August Break

This I Wear | August Break

Dear readers, though it feels as though summer just began yesterday, we are nearing the end of July already! It is time for play, being outside, eating watermelon, and doing nothing but sitting still when the heat is just too much. And that is exactly what I do each August when I take a little break from writing here to enjoy the warm weather.

While I strongly advocate that you too take some time away from your screen, I have a few ideas if you are looking for entertainment in the meantime:

01. Listen to the podcast “A Few Things with Claire and Erica”, the two friends behind the amazing site, Of A Kind. Their newsletter filled with spot-on recommendations was so wildly successfully that they’ve turned it into a weekly radio show with special guests. I love last week’s episode with tips on how to not just “throw away” your stuff if you’ve been inspired by the Marie Kondo craze. I also love love the episode on your 20s vs your 30s – it’s just too good.

02. Sign up for the Tradlands newsletter. I love a good, curated article list as much as I love an ethically made button down shirt. Sadie at Tradlands offers both to her email subscribers, and I currently can’t get enough.

03. Join me in counting down the days until Matt & Nat’s Fall ’15 handbags are released, and we finally get the beautiful red (vegan, ethically made) handbag of our dreams. See the sneak peek on Pinterest!

04. Find a hammock and settle in to read these two stunning articles that will have you questioning if any of us really know what we’re buying when we shop: “Online Grocery Shopping” via NYTimes and “The Myth of the Ethical Shopper” via HuffPo.

05. Revisit some oldies-but-goodies from the THIS I WEAR archives. Here are a few of my favorites:
I’m not a Fashion Omnivore
The Myth of Dry Cleaning
Sashiko: Finding Beauty in Mending
3 tips for recognizing quality clothing
Style Story: Yvette (my epic interview with my mom!)
The Black Silk Tunic & My Alter Ego

I also have a small favor to ask of you. I’d love to hear from you by email or in the Comments section below to know what you’d like more of here once I’m back next month. Are you wanting more style interviews, ethical brand recommendations, natural/organic beauty products, ethical home décor, tips on mending and investing in your clothes, sustainability career advice, or just good old stories of what I’m up to? Perhaps you are just hoping for a hit list of other bloggers, brands and communities to learn more about responsible fashion? Let me know.

See you in September!

Lipstick & Loss

This I Wear | Style Lessons from My Grandma

Just two weeks ago, my grandmother passed away unexpectedly (and not the same grandmother who was unwell earlier this year). When I got the news, it was as if all of my memories of her suddenly filled a book in my mind that slammed shut. It felt as though only the strongest memories were inscribed in the half-a-second it took me to understand what had happened, and the little details that I remembered of her started to slip away. To capture them, I started writing.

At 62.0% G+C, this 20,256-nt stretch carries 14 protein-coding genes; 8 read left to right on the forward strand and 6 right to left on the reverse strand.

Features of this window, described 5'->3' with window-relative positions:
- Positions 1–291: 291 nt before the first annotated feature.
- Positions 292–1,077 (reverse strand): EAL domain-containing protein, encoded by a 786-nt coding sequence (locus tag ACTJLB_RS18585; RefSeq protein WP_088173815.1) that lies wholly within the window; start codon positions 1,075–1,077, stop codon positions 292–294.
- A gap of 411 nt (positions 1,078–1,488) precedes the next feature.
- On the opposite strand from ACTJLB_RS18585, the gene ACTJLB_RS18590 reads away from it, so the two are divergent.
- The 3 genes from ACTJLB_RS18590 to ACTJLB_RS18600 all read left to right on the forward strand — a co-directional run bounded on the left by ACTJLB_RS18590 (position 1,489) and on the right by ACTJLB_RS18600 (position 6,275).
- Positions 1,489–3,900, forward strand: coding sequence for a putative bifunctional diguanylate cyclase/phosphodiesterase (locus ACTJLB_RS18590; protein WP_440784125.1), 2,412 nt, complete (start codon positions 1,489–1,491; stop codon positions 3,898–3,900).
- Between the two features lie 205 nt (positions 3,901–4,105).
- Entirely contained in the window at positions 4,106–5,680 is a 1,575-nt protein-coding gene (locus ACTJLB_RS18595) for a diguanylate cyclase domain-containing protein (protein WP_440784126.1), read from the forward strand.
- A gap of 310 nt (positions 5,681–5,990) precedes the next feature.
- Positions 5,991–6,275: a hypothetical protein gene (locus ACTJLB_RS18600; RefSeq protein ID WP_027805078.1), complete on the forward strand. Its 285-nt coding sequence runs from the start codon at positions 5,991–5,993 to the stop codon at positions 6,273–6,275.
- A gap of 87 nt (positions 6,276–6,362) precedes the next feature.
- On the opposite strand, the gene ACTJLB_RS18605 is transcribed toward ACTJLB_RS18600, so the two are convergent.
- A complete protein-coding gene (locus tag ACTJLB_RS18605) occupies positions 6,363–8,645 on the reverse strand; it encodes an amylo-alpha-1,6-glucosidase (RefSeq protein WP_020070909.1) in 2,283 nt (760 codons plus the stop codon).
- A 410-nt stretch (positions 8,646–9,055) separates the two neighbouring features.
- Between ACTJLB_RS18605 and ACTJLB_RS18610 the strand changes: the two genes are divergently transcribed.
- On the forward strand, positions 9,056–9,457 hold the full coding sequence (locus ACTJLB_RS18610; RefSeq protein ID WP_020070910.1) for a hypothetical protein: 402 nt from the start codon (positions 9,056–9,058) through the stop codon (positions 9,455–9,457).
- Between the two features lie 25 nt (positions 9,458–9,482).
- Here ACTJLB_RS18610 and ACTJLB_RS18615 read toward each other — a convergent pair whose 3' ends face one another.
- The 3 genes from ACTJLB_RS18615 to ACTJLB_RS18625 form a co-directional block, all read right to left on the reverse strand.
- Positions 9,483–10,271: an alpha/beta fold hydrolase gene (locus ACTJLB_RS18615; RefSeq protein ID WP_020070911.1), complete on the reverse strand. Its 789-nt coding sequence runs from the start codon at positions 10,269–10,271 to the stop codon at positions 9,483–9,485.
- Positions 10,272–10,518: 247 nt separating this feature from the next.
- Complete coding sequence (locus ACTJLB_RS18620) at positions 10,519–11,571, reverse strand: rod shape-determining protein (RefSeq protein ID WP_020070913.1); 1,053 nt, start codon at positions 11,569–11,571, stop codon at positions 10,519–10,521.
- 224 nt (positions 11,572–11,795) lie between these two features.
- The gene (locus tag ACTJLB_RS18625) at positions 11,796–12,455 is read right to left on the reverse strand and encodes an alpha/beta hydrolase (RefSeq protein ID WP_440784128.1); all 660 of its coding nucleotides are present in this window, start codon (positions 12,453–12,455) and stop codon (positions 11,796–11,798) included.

I wanted to remember the taste of her stuffed bell peppers and macaroni and cheese, her insatiable appetite for ice cream and all things sweet, her stubbornness and sense of independence, her love of camellias and roses, how she’d chase me with $20 when I visited just to say “thank you” for spending time with her, and how proud she was of me. She introduced me to Martha Stewart and the idea of always having things look “just so” and offered her own example of somehow being able to make things perfect effortlessly. How she did it and raised seven children, I will never really know, though I will say that except in her later years, I rarely saw her sit down.

Mere, as we called her, means “mother” in French, the heritage of my mother’s side of the family. And she did all of the motherly things you can imagine – feed us until we nearly burst, rub our backs and hug us tight, and make sure we knew she appreciated her time with us.

On the way to the airport to fly back to New York after my visit with family for the funeral, we stopped at my grandfather’s home. My aunt offered my mom some of Mere’s makeup. My mom said she’d take the lipsticks.

When I discovered these in the car as we continued on our way to the airport, I told my mom I had to photograph them and asked her to pick a parking spot with good natural light. I think my mom thought I was crazy but was willing to humor me as we dug in the trunk of her car for props to create a makeshift backdrop. Lipsticks, as any woman knows, are incredibly personal. Each of us leaves our signature mark and shape on our lipsticks through use. My grandmother, it turns out, was a rounded, yet slightly angled lipstick shape. (I, on the other hand, am a very sharp angle…)

The lipsticks reminded me of all of her fashion rules, of which she had many. She truly took as much pride in her appearance as she did in her home and in her family. Here are just a few of her rules, almost all of which I must admit I break frequently: